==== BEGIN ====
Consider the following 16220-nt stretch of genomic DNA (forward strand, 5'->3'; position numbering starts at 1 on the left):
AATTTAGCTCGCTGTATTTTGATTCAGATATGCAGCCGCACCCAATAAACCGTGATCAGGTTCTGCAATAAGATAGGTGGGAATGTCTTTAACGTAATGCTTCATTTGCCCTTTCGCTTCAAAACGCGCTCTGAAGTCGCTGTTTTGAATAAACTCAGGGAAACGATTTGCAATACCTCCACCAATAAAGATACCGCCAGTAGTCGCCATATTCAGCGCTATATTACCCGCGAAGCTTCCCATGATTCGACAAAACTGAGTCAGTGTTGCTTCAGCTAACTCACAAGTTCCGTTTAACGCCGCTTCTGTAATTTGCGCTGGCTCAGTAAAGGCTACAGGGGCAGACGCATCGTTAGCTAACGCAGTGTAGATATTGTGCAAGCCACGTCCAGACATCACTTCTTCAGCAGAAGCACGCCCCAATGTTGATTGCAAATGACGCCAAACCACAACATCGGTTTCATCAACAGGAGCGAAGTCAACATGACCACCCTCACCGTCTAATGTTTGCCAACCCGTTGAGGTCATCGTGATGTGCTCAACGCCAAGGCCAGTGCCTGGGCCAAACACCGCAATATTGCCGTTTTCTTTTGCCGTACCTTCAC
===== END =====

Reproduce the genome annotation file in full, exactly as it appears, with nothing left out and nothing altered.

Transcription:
Consider the following 16220-nt stretch of genomic DNA (forward strand, 5'->3'; position numbering starts at 1 on the left):
AATTTAGCTCGCTGTATTTTGATTCAGATATGCAGCCGCACCCAATAAACCGTGATCAGGTTCTGCAATAAGATAGGTGGGAATGTCTTTAACGTAATGCTTCATTTGCCCTTTCGCTTCAAAACGCGCTCTGAAGTCGCTGTTTTGAATAAACTCAGGGAAACGATTTGCAATACCTCCACCAATAAAGATACCGCCAGTAGTCGCCATATTCAGCGCTATATTACCCGCGAAGCTTCCCATGATTCGACAAAACTGAGTCAGTGTTGCTTCAGCTAACTCACAAGTTCCGTTTAACGCCGCTTCTGTAATTTGCGCTGGCTCAGTAAAGGCTACAGGGGCAGACGCATCGTTAGCTAACGCAGTGTAGATATTGTGCAAGCCACGTCCAGACATCACTTCTTCAGCAGAAGCACGCCCCAATGTTGATTGCAAATGACGCCAAACCACAACATCGGTTTCATCAACAGGAGCGAAGTCAACATGACCACCCTCACCGTCTAATGTTTGCCAACCCGTTGAGGTCATCGTGATGTGCTCAACGCCAAGGCCAGTGCCTGGGCCAAACACCGCAATATTGCCGTTTTCTTTTGCCGTACCTTCAC